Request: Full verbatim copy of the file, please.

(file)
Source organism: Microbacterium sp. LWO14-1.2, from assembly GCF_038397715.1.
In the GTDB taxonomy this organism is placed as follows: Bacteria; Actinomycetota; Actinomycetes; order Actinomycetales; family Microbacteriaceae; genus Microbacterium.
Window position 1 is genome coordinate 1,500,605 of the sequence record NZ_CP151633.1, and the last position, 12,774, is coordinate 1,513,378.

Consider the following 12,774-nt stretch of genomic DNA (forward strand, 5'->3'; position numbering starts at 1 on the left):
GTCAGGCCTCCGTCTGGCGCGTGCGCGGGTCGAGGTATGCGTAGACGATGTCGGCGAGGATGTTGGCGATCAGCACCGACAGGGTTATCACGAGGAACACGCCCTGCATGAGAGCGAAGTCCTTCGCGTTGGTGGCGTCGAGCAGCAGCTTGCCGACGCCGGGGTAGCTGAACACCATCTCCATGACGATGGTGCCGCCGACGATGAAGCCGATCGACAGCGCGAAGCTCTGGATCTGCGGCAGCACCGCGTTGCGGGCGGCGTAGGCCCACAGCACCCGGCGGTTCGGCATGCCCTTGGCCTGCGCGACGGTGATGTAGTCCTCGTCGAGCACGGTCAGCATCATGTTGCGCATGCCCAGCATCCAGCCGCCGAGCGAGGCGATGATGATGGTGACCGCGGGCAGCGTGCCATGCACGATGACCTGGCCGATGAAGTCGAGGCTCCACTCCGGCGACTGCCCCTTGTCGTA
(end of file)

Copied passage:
Source organism: Microbacterium sp. LWO14-1.2, from assembly GCF_038397715.1.
In the GTDB taxonomy this organism is placed as follows: Bacteria; Actinomycetota; Actinomycetes; order Actinomycetales; family Microbacteriaceae; genus Microbacterium.
Window position 1 is genome coordinate 1,500,605 of the sequence record NZ_CP151633.1, and the last position, 12,774, is coordinate 1,513,378.

Consider the following 12,774-nt stretch of genomic DNA (forward strand, 5'->3'; position numbering starts at 1 on the left):
GTCAGGCCTCCGTCTGGCGCGTGCGCGGGTCGAGGTATGCGTAGACGATGTCGGCGAGGATGTTGGCGATCAGCACCGACAGGGTTATCACGAGGAACACGCCCTGCATGAGAGCGAAGTCCTTCGCGTTGGTGGCGTCGAGCAGCAGCTTGCCGACGCCGGGGTAGCTGAACACCATCTCCATGACGATGGTGCCGCCGACGATGAAGCCGATCGACAGCGCGAAGCTCTGGATCTGCGGCAGCACCGCGTTGCGGGCGGCGTAGGCCCACAGCACCCGGCGGTTCGGCATGCCCTTGGCCTGCGCGACGGTGATGTAGTCCTCGTCGAGCACGGTCAGCATCATGTTGCGCATGCCCAGCATCCAGCCGCCGAGCGAGGCGATGATGATGGTGACCGCGGGCAGCGTGCCATGCACGATGACCTGGCCGATGAAGTCGAGGCTCCACTCCGGCGACTGCCCCTTGTCGTA